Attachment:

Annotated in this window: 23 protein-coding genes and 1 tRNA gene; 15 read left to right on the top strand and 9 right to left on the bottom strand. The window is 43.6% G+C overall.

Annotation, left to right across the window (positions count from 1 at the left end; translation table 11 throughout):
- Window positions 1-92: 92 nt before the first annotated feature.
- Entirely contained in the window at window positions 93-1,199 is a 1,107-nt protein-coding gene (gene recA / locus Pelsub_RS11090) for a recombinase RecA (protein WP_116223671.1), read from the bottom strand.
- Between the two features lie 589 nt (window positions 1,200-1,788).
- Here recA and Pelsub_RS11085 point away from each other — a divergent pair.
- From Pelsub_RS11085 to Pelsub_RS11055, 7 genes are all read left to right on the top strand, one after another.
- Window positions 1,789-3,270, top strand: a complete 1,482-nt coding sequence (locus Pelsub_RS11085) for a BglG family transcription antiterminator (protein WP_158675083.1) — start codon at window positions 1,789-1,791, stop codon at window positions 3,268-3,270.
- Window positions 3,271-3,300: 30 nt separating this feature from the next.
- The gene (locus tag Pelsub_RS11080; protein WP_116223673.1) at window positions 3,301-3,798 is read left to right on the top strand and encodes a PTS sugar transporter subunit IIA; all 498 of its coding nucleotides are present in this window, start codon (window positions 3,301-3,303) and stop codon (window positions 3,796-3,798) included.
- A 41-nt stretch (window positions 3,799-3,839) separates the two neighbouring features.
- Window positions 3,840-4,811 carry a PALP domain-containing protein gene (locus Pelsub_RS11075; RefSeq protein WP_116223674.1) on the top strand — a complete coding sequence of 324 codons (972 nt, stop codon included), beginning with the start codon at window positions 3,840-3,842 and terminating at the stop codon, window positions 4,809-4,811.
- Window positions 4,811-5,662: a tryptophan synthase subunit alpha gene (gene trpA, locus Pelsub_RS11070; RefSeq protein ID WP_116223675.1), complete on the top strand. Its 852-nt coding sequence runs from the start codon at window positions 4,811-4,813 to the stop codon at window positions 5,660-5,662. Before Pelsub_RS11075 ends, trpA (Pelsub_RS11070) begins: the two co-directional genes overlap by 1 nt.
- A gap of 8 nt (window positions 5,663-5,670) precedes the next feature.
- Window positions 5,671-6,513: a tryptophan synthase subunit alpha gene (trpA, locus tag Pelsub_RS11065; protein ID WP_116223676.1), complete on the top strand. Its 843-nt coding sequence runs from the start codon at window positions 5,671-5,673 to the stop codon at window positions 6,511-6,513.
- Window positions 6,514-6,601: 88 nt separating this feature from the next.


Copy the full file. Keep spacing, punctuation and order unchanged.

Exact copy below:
Annotated in this window: 23 protein-coding genes and 1 tRNA gene; 15 read left to right on the top strand and 9 right to left on the bottom strand. The window is 43.6% G+C overall.

Annotation, left to right across the window (positions count from 1 at the left end; translation table 11 throughout):
- Window positions 1-92: 92 nt before the first annotated feature.
- Entirely contained in the window at window positions 93-1,199 is a 1,107-nt protein-coding gene (gene recA / locus Pelsub_RS11090) for a recombinase RecA (protein WP_116223671.1), read from the bottom strand.
- Between the two features lie 589 nt (window positions 1,200-1,788).
- Here recA and Pelsub_RS11085 point away from each other — a divergent pair.
- From Pelsub_RS11085 to Pelsub_RS11055, 7 genes are all read left to right on the top strand, one after another.
- Window positions 1,789-3,270, top strand: a complete 1,482-nt coding sequence (locus Pelsub_RS11085) for a BglG family transcription antiterminator (protein WP_158675083.1) — start codon at window positions 1,789-1,791, stop codon at window positions 3,268-3,270.
- Window positions 3,271-3,300: 30 nt separating this feature from the next.
- The gene (locus tag Pelsub_RS11080; protein WP_116223673.1) at window positions 3,301-3,798 is read left to right on the top strand and encodes a PTS sugar transporter subunit IIA; all 498 of its coding nucleotides are present in this window, start codon (window positions 3,301-3,303) and stop codon (window positions 3,796-3,798) included.
- A 41-nt stretch (window positions 3,799-3,839) separates the two neighbouring features.
- Window positions 3,840-4,811 carry a PALP domain-containing protein gene (locus Pelsub_RS11075; RefSeq protein WP_116223674.1) on the top strand — a complete coding sequence of 324 codons (972 nt, stop codon included), beginning with the start codon at window positions 3,840-3,842 and terminating at the stop codon, window positions 4,809-4,811.
- Window positions 4,811-5,662: a tryptophan synthase subunit alpha gene (gene trpA, locus Pelsub_RS11070; RefSeq protein ID WP_116223675.1), complete on the top strand. Its 852-nt coding sequence runs from the start codon at window positions 4,811-4,813 to the stop codon at window positions 5,660-5,662. Before Pelsub_RS11075 ends, trpA (Pelsub_RS11070) begins: the two co-directional genes overlap by 1 nt.
- A gap of 8 nt (window positions 5,663-5,670) precedes the next feature.
- Window positions 5,671-6,513: a tryptophan synthase subunit alpha gene (trpA, locus tag Pelsub_RS11065; protein ID WP_116223676.1), complete on the top strand. Its 843-nt coding sequence runs from the start codon at window positions 5,671-5,673 to the stop codon at window positions 6,511-6,513.
- Window positions 6,514-6,601: 88 nt separating this feature from the next.